Ahhh... I also recommend you to go to some old cowboy town, one of those along the route 66, the two that I most remember are Williams and Oakman. Ja,ja...oakman is like a surreal city... in the middle of nowhere in the desert with a lot of donkeys walking in the street :surprise: ...it is very small and there is almost nothing but it worth to see it because is like being in a old cowboy movie...it is really surreal.
     
    Last edited: Aug 23, 2004
  14. Aug 23, 2004 #13
    Thanks for the suggestions.

    And no, I am not anti-USA in any way. I also plan to visit man-made sites, as I did the last time I was there.
     
  15. Aug 23, 2004 #14

    Moonbear

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    As others have suggested, the Sequoia National Forest is really cool, and Napa Valley is where all the wineries are...it's best to plan to stay in a hotel near there, even better if the hotel has a shuttle to pick you up at the end of your day of wine-tasting. You didn't say how long you'd be in the US or what part of California you were starting in? That might alter the sights you go see. I think the most fun in terms of natural scenery is if you're in Southern California and drive to Arizona, you can go from sunny beaches, to snowy mountains to desert in just an hour or two.
     
  16. Aug 23, 2004 #15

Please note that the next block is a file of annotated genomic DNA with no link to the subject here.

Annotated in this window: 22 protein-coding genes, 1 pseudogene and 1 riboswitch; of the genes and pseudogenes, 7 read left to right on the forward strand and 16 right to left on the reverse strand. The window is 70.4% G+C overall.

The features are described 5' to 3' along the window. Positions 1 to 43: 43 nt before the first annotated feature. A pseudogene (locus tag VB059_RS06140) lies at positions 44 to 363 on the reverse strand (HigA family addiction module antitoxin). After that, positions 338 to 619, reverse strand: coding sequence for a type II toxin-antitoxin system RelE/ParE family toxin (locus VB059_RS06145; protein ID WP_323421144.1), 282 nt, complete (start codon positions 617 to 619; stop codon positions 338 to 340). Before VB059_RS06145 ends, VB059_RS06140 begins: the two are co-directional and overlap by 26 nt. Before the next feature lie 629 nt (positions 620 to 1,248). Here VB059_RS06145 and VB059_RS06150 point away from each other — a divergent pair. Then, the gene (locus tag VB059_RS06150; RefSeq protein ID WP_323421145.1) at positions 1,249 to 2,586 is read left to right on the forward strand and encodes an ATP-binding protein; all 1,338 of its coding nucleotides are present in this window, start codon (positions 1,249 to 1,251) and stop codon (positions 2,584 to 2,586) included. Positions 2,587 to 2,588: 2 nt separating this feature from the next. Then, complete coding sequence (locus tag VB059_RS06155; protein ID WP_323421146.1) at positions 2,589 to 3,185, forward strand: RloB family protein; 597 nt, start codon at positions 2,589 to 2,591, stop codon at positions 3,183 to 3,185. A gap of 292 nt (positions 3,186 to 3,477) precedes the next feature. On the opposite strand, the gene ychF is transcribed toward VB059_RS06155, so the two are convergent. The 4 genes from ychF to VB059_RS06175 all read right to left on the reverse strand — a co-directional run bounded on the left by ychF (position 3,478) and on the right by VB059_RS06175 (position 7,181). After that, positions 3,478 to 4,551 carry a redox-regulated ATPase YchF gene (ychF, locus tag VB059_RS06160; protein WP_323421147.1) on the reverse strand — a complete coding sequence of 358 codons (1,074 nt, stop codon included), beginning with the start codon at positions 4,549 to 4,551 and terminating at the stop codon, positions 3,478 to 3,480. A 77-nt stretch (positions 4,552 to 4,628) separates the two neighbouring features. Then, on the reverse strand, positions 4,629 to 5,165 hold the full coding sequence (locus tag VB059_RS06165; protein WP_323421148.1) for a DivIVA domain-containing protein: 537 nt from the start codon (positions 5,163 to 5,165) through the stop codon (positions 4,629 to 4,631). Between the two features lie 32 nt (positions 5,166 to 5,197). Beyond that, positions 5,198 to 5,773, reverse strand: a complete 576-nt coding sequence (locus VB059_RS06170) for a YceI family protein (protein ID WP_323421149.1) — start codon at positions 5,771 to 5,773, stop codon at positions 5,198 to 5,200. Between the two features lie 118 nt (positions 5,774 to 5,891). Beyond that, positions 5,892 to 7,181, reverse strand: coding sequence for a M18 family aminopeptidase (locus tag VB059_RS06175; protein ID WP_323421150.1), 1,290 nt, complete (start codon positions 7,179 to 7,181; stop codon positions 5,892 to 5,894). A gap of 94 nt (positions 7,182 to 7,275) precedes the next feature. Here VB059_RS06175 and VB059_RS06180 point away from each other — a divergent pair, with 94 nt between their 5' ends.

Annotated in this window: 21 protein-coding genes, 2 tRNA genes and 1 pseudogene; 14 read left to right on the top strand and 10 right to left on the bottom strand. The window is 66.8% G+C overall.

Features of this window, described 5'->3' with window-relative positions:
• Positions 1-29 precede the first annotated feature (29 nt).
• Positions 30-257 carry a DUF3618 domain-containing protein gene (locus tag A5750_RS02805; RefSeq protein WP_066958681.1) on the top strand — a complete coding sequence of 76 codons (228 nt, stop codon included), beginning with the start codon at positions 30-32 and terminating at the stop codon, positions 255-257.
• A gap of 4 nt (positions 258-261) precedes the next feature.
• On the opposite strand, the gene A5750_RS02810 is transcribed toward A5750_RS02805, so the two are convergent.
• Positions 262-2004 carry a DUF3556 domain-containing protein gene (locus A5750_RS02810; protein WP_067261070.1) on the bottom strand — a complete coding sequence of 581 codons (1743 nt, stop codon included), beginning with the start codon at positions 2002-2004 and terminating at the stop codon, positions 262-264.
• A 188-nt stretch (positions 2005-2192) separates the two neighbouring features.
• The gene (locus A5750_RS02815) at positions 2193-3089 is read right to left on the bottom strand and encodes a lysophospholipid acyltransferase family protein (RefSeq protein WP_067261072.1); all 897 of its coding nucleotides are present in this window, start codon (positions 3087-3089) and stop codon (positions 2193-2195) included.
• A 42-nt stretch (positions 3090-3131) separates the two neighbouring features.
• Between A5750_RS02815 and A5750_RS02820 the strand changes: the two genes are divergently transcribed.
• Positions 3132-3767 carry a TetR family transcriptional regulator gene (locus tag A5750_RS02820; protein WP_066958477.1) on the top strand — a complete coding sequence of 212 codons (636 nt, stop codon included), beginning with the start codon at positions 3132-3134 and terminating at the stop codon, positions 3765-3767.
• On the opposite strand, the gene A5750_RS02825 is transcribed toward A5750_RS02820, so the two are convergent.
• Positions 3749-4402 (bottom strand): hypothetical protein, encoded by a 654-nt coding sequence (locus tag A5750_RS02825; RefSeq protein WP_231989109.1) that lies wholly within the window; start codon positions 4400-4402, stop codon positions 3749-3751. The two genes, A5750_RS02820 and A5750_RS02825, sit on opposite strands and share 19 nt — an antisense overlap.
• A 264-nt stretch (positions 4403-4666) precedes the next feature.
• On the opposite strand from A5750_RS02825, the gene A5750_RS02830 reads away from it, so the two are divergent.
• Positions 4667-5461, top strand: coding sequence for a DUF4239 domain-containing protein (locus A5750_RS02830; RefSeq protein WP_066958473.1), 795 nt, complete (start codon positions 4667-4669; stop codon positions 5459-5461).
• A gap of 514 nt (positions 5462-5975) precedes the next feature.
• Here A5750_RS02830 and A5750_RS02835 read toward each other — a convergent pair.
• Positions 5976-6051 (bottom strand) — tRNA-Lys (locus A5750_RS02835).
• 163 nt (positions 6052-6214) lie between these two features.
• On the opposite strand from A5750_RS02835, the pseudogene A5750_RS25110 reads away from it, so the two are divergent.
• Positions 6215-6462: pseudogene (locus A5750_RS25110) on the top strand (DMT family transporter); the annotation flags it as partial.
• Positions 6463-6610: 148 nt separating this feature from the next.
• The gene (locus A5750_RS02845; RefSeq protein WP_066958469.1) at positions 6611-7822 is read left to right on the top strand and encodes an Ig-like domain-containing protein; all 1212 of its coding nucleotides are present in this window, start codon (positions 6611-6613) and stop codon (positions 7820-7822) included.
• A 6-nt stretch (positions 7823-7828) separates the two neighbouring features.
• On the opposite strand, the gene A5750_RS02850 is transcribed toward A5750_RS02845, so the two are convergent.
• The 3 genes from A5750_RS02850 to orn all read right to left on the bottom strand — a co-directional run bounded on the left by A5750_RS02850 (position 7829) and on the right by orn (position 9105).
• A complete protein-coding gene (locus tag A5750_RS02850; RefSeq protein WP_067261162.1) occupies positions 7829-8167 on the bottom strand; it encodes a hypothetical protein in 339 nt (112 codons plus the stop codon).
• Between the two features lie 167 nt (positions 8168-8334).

I'm starting at a friend's place in Bakersfield, and I really have no idea how long I will be over there.
     
  17. Aug 23, 2004 #16
    The wine thing sounds good. I live in such an area myself, and enjoy a drop now and then.
     
  18. Aug 24, 2004 #17

    Kerrie

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    aussie wine is my favorite, especially the reds...
     
  19. Aug 24, 2004 #18

    BobG

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    If you're heading through the Rockies of Colorado, check out Black Canyon of the Gunnison. Not as popular as the Grand Canyon, since it's not the 'biggest', but offers much more in the way of beauty. It's not too far from Mesa Verde, which is also an interesting trip.

    If you like the four-wheeling experience, a trip up to the Great Sand Dunes via the eastern side of the Modano pass is quite an experience. Get yourself one of those disc shaped sleds and try some kind of silicon spray on the bottom if you tour the dunes. All the good camp sites are back in the pass, where the average tourist can't get to, so a high-clearance 4-wheel drive vehicle is preferable.

    And if you get up by Colorado Springs, check out the Garden of the Gods, then drive up Rampart Range Road to the Rampart Reservoir, then stop by the Green Mountain Falls hiking trail on your way back down the Ute pass. It's short, but great photo backdrops with the two waterfalls that give Green Mountain Falls its name.

    If you're really into physical exertion, the Barr Trail up Pikes Peak is a great hike. You usually catch the train back down, or have someone meet you at the top to drive you back down. The train and road both take different routes than the hiking trail up, so, either way, you get to see at least two sides of the mountain.

    And, if you're coming out at the end of the spring, when the water's really running, yee haw! - you have to try one of the rafting trips down the Ark thru the Royal Gorge in the South or down the Colorado if you pass through further North.
     
  20. Aug 27, 2004 #19
    I'm not sure about driving around in a 4WD. I would bet it's quite expensive to hire one. However, I'd prefer to wander about afoot anyway. If I had the funds, I'd love to spend about a year walking all over North America, then another year heading south through Central and South America.